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Book Release: A Constant Heart

Seven years' worth of diary entries, detailing the thoughts, experiences, joys and trials of Maud Russell, a single woman during the Second World War, have been published as a fascinating new book by the granddaughter of the author, Emily Russell.

A Constant Heart, edited by Emily Russell published in hardback by The Dovecote Press in March 2017 and in paperback in August 2017.

Antiques News & Fairs - The War Diaries of Maud Russell

The War Diaries of Maud Russell show life in England in the Second World War through the eyes of an independent woman who was a patron and one of the first serious female collectors of Modern Art, and who regularly rubbed shoulders with some of the biggest names of the political and artistic scene in mid-C20th Britain.

Maud Russell (1891-1982) was the daughter of German immigrants who settled in London in the 1880s.  She married aristocrat Gilbert Russell, which lead to a life of socialising with the famous writers, artists and musicians, and many powerful politicians and their families. 

She was an avid reader and writer, keeping a diary for 40 years from 1937.  Her 1938-1945 entries are some of the last unpublished Second World War diaries.

Her granddaughter, Emily Russell, began reading Maud’s diaries in 2014 and has edited them for publication, along with useful explanations throughout to provide context and help the reader be fully aware of the bigger picture.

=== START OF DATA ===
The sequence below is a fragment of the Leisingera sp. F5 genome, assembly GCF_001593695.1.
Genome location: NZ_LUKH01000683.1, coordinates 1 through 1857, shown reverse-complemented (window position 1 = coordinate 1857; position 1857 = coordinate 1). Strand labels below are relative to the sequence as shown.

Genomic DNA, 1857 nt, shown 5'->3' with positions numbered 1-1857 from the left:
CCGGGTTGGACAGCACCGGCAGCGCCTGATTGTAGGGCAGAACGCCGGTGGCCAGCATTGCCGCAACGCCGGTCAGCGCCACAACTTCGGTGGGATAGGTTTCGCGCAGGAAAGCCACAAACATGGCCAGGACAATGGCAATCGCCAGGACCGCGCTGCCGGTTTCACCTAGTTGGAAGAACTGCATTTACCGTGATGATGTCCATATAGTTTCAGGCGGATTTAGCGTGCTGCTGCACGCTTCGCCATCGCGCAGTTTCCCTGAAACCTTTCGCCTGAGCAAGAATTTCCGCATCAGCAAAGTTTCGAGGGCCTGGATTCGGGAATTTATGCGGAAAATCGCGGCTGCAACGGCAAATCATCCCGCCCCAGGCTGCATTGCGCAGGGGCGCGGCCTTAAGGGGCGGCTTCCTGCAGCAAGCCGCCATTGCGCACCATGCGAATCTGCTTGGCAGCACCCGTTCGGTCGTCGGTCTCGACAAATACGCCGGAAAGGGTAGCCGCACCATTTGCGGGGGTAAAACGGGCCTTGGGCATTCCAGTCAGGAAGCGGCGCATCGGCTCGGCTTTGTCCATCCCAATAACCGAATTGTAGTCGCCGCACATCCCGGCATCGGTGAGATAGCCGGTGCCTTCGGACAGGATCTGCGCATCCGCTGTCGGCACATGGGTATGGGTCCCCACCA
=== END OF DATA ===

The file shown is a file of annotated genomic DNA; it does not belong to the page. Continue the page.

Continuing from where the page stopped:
Antiques News & Fairs - The War Diaries of Maud Russell

Family Picture: Emily Russell sitting by her grandmother Maud's feet (on the left) in the Whistler Room at Mottisfont

The loss of her husband at the age of 50 meant Maud had to reinvent herself as a single woman, bravely taking a job in the Admiralty's wartime propaganda unit.  Her diaries reveal her views on the Second World War, life in London and Hampshire, her efforts to obtain visas to England for her Jewish relatives in Germany, her intimate friendship with author Ian Fleming (she gave him the money for his Jamaican house where James Bond was 'born'), a meeting in Paris with Matisse who drew her portrait, and more.

The entries show a strong, independent woman with a gift for observation, a sense of humour, a worldly outlook, critical judgement and an insatiable curiosity about life and people.

Maud Russell established herself as an important patron of the arts and a collector of Modern Art, controversially took a younger lover in Ian Fleming, and maintained a long term relationship with the Russian mosaic artist Boris Anrep, sharing him with his common-law wife. 

She successfully and effortlessly combined Bloomsbury bohemia with the conservative aristocratic circle she married into and her background as a Jewish-German heiress.

Emily Russell says: “My grandmother's diaries took me by surprise, I hadn't realised what a varied life she had led and there were many revealing family stories. I realised the diaries would also be of interest to a wider public as they portray such a crucial historical period and also prominent people of the day. I think Maud is an excellent example of how the war made women more independent and how their position in society changed for the better.”

A Constant Heart - The War Diaries of Maud Russell, 1938-1945 is available in hardback and paperback format from both traditional and online bookstores.

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